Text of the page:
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Don’t Try Spending Like This at Home

September 9, 2012
Mike Myer , The Intelligencer / Wheeling News-Register

If someone were to ring your doorbell then, when you came to the door to inquire what they wanted, lecture that you aren't doing enough to help the poor, the elderly, the sick and even the young, how would you react?

You might politely inform your accuser that you have a mortgage, car payments, credit card debt, rising utility bills and even your own health insurance premiums to pay. "I wish I could do more, but I simply can't," you might respond.

Or you might tell your visitor to get the heck off your property before you decide the furiously barking dog on whose collar your hand rests had the right idea in the first place.

What if the person was a member of Congress, a governor or even the president of the United States? And what if they as a group were telling you they've decided to be your social conscience, are running up bills in your name - and there's nothing you can do about it?

Well, that happens to be the case. Politics in the United States has become the art not of compromise, not of the possible, but of attempting to please all of the people all of the time by spending the nation - and us as individuals and families - into the poorhouse.

Now, here's the thing: Our elected leaders in Washington know that's what is happening. Yet, as some of them demonstrated last week during the Democrat Party's national convention in Charlotte, N.C., they want to spend more, not less, on social programs.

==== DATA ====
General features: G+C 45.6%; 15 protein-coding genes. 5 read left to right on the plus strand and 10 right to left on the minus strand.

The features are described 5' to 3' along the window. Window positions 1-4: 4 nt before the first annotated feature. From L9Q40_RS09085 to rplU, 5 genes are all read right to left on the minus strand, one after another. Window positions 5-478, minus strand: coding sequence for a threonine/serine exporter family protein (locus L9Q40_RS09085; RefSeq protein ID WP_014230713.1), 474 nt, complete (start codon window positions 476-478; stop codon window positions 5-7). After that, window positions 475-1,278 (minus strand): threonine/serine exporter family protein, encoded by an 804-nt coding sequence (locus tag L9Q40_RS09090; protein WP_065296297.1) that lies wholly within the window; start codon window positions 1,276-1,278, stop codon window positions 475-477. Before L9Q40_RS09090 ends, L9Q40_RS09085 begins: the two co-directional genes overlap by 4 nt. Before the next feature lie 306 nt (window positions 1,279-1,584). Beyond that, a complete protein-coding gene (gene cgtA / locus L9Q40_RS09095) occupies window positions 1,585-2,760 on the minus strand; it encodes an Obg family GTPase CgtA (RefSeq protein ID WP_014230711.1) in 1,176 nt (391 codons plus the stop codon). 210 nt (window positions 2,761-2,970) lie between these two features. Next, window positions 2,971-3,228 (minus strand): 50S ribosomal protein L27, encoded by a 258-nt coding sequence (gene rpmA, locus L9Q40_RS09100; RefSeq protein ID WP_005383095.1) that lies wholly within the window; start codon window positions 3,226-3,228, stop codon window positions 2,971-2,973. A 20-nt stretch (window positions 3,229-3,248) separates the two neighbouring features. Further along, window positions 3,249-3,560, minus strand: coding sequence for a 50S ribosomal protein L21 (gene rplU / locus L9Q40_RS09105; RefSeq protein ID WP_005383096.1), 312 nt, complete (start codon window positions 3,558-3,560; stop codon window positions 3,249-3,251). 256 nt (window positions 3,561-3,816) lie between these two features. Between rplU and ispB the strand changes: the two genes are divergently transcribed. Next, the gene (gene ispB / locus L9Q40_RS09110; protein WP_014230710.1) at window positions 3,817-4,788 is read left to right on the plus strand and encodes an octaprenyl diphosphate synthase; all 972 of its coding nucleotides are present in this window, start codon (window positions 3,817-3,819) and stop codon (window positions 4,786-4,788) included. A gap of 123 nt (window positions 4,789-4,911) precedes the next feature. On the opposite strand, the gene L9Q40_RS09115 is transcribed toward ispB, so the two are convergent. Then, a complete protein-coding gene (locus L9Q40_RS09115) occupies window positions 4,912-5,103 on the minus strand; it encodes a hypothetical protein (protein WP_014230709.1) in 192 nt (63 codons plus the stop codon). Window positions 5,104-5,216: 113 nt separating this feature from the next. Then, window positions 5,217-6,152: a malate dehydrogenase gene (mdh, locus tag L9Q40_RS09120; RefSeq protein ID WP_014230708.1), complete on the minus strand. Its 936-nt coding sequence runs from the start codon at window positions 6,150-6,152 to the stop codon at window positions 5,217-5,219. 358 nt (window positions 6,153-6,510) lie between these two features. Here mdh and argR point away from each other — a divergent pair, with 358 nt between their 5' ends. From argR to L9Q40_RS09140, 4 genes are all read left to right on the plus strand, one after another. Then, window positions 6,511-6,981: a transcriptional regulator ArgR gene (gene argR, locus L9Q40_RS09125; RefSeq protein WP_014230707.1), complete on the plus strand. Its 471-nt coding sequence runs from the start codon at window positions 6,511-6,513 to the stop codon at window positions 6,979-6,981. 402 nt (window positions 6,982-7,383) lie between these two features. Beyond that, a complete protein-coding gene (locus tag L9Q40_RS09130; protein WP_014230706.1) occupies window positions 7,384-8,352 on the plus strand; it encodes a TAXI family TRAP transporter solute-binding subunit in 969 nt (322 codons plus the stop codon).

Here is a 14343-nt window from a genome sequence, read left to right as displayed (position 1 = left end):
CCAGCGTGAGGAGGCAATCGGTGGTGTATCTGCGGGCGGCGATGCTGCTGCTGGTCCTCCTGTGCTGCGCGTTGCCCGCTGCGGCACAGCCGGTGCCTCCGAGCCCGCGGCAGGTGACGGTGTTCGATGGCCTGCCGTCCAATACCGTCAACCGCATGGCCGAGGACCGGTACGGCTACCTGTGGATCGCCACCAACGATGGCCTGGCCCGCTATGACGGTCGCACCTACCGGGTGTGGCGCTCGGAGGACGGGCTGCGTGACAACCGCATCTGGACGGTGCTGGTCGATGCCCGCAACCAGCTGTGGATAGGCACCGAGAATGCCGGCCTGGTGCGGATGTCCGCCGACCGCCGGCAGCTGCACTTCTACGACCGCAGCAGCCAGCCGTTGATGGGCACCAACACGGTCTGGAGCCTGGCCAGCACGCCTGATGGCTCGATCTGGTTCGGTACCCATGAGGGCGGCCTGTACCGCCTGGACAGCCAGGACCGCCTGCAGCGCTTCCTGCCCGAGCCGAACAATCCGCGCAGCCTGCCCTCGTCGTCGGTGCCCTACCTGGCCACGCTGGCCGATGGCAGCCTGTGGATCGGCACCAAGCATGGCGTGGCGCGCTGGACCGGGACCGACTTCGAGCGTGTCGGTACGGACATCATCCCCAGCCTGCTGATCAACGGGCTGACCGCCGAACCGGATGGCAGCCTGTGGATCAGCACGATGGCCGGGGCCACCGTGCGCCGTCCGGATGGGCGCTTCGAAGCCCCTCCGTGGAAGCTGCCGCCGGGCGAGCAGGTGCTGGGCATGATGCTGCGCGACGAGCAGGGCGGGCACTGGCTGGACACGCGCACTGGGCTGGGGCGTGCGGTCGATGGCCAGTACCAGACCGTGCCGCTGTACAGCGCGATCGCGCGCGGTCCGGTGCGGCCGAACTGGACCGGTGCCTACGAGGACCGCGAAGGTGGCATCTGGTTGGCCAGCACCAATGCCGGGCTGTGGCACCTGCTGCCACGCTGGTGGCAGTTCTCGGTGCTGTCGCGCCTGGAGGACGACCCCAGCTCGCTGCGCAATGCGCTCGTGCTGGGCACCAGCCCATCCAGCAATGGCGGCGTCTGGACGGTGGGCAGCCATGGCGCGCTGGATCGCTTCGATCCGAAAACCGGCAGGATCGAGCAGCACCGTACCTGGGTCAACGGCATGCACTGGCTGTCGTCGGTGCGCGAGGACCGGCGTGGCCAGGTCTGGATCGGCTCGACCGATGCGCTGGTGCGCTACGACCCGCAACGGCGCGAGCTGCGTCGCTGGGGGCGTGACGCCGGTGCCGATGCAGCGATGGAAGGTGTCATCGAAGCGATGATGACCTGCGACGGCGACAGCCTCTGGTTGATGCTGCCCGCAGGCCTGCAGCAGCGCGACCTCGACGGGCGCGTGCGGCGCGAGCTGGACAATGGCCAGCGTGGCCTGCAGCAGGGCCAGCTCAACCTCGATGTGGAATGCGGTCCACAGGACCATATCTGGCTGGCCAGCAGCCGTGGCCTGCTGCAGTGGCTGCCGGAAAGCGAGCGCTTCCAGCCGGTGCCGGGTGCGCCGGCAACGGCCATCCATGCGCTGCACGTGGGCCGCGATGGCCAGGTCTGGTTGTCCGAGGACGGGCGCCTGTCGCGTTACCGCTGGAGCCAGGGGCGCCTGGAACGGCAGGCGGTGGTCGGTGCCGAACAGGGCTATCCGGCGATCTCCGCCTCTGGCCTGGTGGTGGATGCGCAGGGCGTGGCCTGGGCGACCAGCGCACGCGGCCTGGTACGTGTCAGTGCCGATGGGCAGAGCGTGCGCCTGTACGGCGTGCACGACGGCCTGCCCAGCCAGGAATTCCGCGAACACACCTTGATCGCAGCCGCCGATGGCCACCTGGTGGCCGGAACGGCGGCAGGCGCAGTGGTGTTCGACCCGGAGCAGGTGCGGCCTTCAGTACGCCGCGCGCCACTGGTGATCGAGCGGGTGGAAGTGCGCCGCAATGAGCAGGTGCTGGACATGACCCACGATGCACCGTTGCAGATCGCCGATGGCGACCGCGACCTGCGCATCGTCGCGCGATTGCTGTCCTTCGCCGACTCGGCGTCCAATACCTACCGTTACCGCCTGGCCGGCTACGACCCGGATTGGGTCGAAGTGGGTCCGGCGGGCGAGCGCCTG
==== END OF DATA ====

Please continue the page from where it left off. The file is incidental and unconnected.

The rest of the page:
Among those worried about the future is U.S. Sen. Joe Manchin, D-W.Va. On Monday, he's hosting a "fiscal summit" in Charleston. It begins at 9 a.m. and will be held at the state Culture Center (1900 Kanawha Blvd. East).

Manchin has persuaded a couple of very important people to participate in the event. They are former Sen. Alan Simpson and former White House Chief of Staff Erskine Bowles. The two co-chaired what popularly has become known as the national debt commission.

The Bowles-Simpson panel recommended ways of reducing the national debt and keeping important programs such as Social Security and Medicare solvent. Their plan promptly was placed on a shelf in Washington,D.C., for the simple reason that it will require some sacrifice and changing some "entitlement" programs with which tens of millions of Americans have become comfortable.

In short, the plan went nowhere because it is politically incorrect. But folks, something has to be done, as Manchin, Bowles and Simpson recognize.

Our national debt is $16 trillion. That's more than $50,000 for every American man, woman and child.

Less than 12 years ago, the debt was just $5.7 trillion. It increased by $4.9 trillion during former President George W. Bush's term - but the spending spree is accelerating. It has taken current President Barack Obama's administration just three and one-half years to add $5.4 trillion to the debt.

According to the most recent predictions, Social Security will become insolvent in 2033. Medicare's largest fund dips into the red by 2024.

Don't try this kind of irresponsible spending at home. If you do, the bank will foreclose on you and you'll be out of your home.

What on earth makes us think we can do as a nation what we could never get away with as individuals?

Myer can be reached at: Myer@news-register.net.

 
 

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